Friday, 12 April 2019


On this day in 1934, forester William, Baron Sittich of Berlepsch, at the request of the animals’ keeper, poultry farmer Rolf Haag, released two pairs of raccoons into the nature reserve Edersee-Kellerwald, in what turned out to be the ideal environment for them—several earlier attempts to introduce the North American export to Europe having failed.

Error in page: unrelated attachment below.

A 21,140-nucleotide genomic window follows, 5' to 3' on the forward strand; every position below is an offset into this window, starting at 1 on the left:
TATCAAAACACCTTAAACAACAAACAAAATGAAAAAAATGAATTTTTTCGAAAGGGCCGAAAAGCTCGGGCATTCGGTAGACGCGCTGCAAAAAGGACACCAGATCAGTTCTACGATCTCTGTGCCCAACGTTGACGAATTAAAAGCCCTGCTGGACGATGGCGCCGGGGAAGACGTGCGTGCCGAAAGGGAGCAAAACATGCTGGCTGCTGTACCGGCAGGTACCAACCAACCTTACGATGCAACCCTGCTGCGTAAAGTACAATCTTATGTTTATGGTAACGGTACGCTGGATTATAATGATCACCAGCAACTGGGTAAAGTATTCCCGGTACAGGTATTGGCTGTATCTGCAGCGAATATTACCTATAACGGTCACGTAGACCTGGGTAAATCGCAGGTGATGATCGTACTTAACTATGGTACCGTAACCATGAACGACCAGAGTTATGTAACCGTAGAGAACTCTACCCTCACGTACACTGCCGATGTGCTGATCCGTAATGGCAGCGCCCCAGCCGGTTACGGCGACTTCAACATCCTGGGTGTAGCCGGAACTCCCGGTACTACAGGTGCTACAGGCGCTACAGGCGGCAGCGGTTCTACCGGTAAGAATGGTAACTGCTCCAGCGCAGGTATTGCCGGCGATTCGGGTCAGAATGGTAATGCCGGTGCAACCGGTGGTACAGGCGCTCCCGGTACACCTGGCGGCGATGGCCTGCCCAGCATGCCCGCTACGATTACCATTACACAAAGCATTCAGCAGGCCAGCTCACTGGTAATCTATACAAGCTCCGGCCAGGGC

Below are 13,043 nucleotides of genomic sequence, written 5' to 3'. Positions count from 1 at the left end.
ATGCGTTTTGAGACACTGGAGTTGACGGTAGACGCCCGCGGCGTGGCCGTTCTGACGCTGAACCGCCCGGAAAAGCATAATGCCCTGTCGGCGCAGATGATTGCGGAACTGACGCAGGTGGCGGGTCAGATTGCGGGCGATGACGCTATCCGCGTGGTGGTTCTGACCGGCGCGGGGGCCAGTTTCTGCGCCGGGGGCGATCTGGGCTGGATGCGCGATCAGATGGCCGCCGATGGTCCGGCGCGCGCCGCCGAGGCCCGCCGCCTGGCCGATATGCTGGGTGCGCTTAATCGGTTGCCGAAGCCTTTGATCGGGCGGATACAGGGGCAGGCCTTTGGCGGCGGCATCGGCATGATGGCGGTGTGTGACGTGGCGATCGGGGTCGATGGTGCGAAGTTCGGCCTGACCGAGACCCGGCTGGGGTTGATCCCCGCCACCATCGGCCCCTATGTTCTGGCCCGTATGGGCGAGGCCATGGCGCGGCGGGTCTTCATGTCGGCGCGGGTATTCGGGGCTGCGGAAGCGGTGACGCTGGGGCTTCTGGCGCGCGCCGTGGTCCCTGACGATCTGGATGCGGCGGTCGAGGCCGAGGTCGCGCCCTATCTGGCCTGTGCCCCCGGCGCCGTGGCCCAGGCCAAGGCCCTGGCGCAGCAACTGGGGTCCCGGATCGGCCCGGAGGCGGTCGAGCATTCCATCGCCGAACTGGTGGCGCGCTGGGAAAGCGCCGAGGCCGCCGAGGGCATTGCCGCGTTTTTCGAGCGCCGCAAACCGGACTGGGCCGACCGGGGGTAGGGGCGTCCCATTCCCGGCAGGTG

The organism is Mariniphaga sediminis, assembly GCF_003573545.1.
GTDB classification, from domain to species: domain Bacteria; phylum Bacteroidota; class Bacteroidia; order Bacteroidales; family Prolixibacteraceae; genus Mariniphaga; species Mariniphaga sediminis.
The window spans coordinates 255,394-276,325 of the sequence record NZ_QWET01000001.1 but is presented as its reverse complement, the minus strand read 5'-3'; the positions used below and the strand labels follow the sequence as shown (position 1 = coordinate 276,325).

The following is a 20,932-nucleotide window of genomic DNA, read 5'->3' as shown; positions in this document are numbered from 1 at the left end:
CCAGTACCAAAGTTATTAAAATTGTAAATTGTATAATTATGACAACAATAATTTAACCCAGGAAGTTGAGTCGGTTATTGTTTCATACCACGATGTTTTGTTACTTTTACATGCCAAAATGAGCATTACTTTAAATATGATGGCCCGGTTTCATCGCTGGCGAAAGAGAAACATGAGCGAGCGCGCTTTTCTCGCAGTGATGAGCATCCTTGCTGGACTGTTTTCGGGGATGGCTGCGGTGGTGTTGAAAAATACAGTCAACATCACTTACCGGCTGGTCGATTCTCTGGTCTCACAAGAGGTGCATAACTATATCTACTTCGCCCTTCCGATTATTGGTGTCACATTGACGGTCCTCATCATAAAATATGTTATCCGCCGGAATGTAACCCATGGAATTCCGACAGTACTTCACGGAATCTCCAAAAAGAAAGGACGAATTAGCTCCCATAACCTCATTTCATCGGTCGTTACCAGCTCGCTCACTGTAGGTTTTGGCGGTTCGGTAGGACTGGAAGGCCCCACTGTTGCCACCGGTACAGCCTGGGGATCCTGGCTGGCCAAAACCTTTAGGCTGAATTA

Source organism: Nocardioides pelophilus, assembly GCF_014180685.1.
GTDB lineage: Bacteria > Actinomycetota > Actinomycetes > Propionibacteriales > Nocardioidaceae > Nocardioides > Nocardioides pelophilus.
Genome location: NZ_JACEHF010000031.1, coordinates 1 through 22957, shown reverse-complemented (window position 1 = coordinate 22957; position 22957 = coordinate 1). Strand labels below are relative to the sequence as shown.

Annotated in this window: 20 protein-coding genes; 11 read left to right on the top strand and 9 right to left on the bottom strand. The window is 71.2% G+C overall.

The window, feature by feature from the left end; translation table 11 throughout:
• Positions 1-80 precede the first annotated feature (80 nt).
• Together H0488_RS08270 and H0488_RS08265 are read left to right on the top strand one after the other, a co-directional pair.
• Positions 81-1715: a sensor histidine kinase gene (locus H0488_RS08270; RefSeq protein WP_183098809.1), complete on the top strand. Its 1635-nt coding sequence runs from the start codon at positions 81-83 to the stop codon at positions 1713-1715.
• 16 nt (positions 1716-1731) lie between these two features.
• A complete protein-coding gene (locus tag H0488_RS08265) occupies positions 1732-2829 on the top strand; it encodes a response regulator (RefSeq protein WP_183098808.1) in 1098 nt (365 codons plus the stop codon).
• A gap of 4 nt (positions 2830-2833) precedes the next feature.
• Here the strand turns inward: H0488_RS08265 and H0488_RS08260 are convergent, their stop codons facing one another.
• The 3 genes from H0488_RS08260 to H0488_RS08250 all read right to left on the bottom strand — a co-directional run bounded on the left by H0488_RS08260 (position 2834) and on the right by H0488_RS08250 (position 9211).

The forester’s effort to “enrich the native fauna” was not exactly sanctioned as official permission from the Prussian authorities came weeks later, and raccoons have seen a rise in population climbing to an estimated million across Germany presently. The extent that the successful, invasive species (Neozoon) threatens biodiversity is a point of contention, most regarding their uncontrolled spread as disastrous, endangering native birds and edging out competition from domestic carnivores by their strength in numbers.